Dante uses prophecy often. The Inferno begins with a retooling of an ancient one regarding the mythical Greyhound, a man who will save Italy and take it into another age. I knew from my reading that scholars have often speculated that Dante was referring to Cangrande – but what if he meant someone else?
Here I was faced with a decision – can I bring the prophecies of Shakespeare and Dante together, roll them together, and slap them on a defenseless child still in his crib? Am I that cruel?
Turns out I am. Researching astrology and numerology, I came up with a prophetic doom revolving around Dante’s Greyhound that all my characters could struggle against, in vain. With the advantage of hindsight, I can say that the ‘new age of man’ alluded to in the Greyhound prophecy was the Renaissance.
The stars aligned, the story poured out. A year for the first draft, then six months for the next, and the next. Once into the thick of it, I started seeing connections with the Bard's other Italian plays. Characters and events from The Taming of the Shrew are actually mentioned in R&J, so Kate and Petruchio make cameo appearances. There are characters from Two Gentlemen of Verona, of course, but others as well – Shylock, Don Pedro of Aragon and his nasty bastard brother. The Duke from Measure for Measure (also an Escalus) is mentioned in passing. And what Italian story can miss references to Caesar and Cleopatra? I even manage a thinly veiled Mac reference. The original idea of the Montague/Capulet feud blossomed into a panoramic story about Shakespeare’s characters living in Dante’s world.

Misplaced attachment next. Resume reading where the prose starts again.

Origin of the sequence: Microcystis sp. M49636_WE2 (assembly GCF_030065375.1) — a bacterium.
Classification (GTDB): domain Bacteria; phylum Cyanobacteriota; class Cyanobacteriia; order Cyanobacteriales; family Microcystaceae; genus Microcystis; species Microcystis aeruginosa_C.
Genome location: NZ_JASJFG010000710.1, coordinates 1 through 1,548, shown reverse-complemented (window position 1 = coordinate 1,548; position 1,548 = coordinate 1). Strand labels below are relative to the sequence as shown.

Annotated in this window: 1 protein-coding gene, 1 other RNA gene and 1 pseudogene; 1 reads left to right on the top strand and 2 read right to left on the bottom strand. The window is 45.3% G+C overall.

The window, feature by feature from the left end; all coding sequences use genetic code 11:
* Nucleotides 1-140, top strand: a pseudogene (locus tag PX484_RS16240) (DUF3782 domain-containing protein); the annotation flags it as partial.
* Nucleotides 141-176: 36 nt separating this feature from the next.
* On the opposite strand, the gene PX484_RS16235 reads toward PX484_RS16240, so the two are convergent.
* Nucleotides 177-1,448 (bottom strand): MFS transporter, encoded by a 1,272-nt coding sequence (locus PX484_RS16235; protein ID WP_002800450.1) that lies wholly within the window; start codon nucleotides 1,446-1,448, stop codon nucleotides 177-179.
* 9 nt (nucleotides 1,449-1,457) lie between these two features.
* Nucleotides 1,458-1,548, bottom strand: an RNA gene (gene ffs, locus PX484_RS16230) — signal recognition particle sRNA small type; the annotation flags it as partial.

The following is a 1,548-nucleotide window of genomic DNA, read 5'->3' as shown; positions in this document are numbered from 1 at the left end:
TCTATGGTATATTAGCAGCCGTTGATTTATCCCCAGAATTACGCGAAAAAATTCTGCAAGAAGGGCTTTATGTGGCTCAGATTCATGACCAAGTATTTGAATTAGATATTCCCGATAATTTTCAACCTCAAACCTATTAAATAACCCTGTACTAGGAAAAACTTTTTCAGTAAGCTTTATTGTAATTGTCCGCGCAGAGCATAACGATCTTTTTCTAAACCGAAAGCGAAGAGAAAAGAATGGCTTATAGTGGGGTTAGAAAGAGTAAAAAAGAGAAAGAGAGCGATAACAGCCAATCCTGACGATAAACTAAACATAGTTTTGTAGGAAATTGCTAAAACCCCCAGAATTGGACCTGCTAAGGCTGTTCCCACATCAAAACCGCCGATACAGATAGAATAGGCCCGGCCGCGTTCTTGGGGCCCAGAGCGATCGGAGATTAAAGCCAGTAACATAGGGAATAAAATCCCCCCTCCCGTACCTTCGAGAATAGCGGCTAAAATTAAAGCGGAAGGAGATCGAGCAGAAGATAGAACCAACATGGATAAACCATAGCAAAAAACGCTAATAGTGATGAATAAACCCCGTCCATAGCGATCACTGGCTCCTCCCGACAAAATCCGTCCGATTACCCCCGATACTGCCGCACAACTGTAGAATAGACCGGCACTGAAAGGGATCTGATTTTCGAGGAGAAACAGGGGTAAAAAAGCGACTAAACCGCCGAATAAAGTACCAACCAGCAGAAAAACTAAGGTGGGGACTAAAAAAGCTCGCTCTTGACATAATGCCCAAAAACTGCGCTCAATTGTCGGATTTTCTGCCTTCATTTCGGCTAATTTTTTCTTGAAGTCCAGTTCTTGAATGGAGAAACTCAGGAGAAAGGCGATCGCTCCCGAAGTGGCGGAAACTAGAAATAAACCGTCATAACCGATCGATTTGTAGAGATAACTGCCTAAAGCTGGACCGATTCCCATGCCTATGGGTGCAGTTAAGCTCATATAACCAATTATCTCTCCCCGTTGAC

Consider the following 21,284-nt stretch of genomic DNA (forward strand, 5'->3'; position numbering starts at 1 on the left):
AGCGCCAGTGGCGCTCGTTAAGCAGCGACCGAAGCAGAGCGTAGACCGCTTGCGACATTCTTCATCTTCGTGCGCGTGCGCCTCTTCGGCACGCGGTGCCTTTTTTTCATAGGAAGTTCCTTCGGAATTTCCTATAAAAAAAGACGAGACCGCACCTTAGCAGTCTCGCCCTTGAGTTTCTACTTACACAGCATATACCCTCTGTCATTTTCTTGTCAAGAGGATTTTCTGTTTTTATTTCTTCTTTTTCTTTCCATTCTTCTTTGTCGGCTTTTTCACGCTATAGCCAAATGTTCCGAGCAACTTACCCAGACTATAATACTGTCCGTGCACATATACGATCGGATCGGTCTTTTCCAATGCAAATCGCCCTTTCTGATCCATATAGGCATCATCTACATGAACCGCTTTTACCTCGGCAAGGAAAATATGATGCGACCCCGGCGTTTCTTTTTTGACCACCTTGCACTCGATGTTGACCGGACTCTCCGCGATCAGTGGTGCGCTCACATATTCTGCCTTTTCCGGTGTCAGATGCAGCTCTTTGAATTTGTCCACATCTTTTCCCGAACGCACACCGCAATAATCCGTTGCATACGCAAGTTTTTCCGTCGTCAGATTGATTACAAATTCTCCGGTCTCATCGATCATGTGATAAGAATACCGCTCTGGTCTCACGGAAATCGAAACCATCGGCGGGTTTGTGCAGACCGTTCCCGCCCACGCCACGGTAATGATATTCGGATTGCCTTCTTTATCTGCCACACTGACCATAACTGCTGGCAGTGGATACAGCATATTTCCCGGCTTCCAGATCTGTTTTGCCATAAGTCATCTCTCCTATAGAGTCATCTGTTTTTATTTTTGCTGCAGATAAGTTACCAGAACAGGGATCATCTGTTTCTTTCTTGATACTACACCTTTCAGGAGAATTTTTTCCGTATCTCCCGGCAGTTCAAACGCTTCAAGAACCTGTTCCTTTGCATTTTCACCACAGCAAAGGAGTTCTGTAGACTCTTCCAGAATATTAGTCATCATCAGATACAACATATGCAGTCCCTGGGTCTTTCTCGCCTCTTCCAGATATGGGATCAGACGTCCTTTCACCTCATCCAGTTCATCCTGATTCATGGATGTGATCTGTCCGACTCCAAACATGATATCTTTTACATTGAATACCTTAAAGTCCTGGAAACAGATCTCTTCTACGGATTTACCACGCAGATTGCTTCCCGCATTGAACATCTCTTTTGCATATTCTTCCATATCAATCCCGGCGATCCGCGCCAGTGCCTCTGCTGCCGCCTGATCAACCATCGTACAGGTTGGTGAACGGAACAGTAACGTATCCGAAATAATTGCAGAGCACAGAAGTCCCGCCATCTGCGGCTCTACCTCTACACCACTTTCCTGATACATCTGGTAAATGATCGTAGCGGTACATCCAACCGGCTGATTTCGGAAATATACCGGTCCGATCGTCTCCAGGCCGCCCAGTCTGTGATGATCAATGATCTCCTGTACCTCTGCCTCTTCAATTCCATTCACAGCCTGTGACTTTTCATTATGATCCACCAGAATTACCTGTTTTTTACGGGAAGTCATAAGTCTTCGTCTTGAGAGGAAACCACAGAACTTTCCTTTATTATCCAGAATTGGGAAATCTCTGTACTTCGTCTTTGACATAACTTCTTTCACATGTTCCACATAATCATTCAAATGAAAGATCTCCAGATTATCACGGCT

It's a world I look forward to sharing.